Remember, Lyme Disease is a serious illness & if you think it could be the cause of your ill health, don’t delay in seeking a diagnosis, go to your doctor ASAP, the longer you leave it the worse it gets & the harder it is to treat!

Remember, with a hard to diagnose illness it can be a struggle to even convince your doctor that it’s even a possibility, so be prepared and go with evidence. It’s unlikely your doctor will know much about the condition so tell them your symptoms, highlight which ones match, & let them know if you’ve been anywhere where you could have contracted it, they want to be respected enough to draw their own conclusions. I know this takes courage, especially if you have been to the doctor countless times before & been dismissed, but you can do it & if you’re polite & rationally explain they shouldn’t undermine your concerns. If they aren’t helpful, as I said in my Understanding Chronic Fatigue Syndrome & ME post, you can change your doctor, but you need to realise you could just get the same response again. But don’t despair there are ways to treat the disease without the help of a doctor & if you can’t find a helpful one this might be your only route to health.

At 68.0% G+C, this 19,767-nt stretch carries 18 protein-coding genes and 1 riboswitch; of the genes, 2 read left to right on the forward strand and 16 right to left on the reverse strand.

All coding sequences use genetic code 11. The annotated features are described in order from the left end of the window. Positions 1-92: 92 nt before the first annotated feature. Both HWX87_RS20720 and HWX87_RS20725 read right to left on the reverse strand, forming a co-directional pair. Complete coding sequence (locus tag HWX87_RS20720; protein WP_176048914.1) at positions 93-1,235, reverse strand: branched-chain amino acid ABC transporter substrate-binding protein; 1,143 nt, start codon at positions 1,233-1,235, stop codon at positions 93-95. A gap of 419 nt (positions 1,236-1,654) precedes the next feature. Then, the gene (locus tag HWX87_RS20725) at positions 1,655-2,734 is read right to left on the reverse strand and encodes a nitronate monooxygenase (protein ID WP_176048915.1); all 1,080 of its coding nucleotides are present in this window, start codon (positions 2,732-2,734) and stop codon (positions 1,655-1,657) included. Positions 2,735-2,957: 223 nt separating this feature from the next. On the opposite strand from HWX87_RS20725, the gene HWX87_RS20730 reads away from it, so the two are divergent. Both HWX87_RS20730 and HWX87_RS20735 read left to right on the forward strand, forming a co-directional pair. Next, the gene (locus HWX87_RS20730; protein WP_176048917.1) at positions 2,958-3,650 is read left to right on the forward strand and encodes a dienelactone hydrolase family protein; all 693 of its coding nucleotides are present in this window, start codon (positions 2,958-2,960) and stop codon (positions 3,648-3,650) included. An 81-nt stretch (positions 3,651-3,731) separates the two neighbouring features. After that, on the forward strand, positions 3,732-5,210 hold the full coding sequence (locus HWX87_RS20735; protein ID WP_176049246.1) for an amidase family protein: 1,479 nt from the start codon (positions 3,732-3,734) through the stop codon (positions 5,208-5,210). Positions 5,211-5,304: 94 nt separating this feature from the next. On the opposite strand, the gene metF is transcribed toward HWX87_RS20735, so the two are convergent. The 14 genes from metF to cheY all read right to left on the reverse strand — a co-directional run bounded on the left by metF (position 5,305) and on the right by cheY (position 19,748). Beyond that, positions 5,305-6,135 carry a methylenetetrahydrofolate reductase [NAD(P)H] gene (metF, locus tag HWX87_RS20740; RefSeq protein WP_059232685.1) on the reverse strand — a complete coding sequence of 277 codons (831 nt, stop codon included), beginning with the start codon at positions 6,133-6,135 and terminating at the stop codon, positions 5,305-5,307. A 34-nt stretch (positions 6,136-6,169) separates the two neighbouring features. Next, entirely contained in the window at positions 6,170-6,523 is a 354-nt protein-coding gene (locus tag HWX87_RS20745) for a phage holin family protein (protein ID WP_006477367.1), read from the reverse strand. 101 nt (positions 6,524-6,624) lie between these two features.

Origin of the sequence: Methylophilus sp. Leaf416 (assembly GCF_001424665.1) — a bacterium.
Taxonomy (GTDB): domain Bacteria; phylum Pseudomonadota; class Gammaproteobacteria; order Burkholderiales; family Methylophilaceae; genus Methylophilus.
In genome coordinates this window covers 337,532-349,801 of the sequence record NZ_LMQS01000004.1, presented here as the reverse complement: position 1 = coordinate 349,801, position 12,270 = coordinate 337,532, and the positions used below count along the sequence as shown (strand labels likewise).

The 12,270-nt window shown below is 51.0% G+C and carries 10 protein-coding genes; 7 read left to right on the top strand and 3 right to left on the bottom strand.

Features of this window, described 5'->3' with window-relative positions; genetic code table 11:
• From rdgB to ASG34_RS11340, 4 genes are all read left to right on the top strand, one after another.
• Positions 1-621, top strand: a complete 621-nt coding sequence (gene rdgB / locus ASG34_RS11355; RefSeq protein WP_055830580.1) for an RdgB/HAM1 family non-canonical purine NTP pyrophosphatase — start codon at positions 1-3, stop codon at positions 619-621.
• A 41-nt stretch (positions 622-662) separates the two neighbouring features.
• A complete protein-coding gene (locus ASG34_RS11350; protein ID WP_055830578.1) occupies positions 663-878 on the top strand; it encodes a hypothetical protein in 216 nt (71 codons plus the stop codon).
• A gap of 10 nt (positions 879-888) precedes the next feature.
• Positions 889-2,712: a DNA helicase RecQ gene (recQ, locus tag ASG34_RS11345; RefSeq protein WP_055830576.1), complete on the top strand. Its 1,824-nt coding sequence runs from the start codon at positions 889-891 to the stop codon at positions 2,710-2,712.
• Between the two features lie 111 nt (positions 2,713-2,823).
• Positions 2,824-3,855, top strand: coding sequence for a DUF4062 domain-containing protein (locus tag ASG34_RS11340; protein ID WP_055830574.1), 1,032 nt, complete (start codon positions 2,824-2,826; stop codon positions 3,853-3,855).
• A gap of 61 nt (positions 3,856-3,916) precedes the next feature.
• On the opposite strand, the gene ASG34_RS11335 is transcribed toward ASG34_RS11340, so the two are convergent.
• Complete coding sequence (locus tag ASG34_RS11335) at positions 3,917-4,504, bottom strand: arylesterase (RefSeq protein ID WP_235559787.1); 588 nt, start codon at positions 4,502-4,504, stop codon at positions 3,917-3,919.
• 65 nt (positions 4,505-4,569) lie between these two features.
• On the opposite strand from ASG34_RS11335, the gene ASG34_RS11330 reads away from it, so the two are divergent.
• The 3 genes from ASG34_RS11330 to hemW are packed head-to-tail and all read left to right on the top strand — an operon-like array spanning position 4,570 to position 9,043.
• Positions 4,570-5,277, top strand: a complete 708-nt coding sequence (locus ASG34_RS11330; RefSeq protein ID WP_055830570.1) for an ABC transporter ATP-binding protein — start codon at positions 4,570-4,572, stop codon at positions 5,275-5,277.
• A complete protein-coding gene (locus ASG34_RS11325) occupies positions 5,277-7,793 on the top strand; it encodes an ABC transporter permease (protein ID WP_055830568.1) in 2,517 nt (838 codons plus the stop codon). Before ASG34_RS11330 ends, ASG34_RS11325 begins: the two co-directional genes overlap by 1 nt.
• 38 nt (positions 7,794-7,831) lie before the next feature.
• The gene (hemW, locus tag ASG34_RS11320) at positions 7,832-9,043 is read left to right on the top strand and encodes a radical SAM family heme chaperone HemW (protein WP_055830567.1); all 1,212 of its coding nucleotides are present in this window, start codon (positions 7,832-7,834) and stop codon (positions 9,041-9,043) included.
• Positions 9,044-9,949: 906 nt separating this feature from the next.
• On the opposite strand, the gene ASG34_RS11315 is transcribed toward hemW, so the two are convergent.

I know if you have been chronically ill for a long time, with no hope of an answer it’s easy to start dismissing illnesses, but if you are truly going to get better you need to consider all the options with an open mind. It can be so much easier to give up the fight, but it takes real strength & courage to continue the battle when you think all hope is lost, I know you still have a warrior within you, so don’t give up now!

I hope you found this helpful, I will fill you in on what you can do to treat your Lyme Disease and I how I treated mine in upcoming posts, but let me know if Lyme Disease could be a concern for you & if you’ve managed to find the help & support you need,

Wishing you the best of health

Louise x

 

(Image courtesy of: https://unsplash.com/@johanmouchet)